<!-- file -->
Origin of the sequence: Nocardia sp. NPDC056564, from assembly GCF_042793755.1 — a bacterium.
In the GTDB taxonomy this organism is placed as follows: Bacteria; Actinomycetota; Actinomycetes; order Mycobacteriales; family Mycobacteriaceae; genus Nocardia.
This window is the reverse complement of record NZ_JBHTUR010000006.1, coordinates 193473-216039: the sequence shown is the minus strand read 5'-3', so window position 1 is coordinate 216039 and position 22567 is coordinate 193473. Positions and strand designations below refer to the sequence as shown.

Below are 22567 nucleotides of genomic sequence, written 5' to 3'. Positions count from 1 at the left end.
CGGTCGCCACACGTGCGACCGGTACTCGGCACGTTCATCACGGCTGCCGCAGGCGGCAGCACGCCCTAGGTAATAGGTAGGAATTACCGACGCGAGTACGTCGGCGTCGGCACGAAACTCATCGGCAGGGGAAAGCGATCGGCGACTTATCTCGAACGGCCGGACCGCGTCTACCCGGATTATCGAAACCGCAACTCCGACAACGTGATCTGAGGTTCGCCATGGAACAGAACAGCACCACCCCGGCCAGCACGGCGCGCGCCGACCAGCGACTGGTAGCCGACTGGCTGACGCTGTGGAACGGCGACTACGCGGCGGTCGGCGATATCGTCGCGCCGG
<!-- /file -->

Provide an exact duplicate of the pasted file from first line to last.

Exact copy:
Origin of the sequence: Nocardia sp. NPDC056564, from assembly GCF_042793755.1 — a bacterium.
In the GTDB taxonomy this organism is placed as follows: Bacteria; Actinomycetota; Actinomycetes; order Mycobacteriales; family Mycobacteriaceae; genus Nocardia.
This window is the reverse complement of record NZ_JBHTUR010000006.1, coordinates 193473-216039: the sequence shown is the minus strand read 5'-3', so window position 1 is coordinate 216039 and position 22567 is coordinate 193473. Positions and strand designations below refer to the sequence as shown.

Below are 22567 nucleotides of genomic sequence, written 5' to 3'. Positions count from 1 at the left end.
CGGTCGCCACACGTGCGACCGGTACTCGGCACGTTCATCACGGCTGCCGCAGGCGGCAGCACGCCCTAGGTAATAGGTAGGAATTACCGACGCGAGTACGTCGGCGTCGGCACGAAACTCATCGGCAGGGGAAAGCGATCGGCGACTTATCTCGAACGGCCGGACCGCGTCTACCCGGATTATCGAAACCGCAACTCCGACAACGTGATCTGAGGTTCGCCATGGAACAGAACAGCACCACCCCGGCCAGCACGGCGCGCGCCGACCAGCGACTGGTAGCCGACTGGCTGACGCTGTGGAACGGCGACTACGCGGCGGTCGGCGATATCGTCGCGCCGG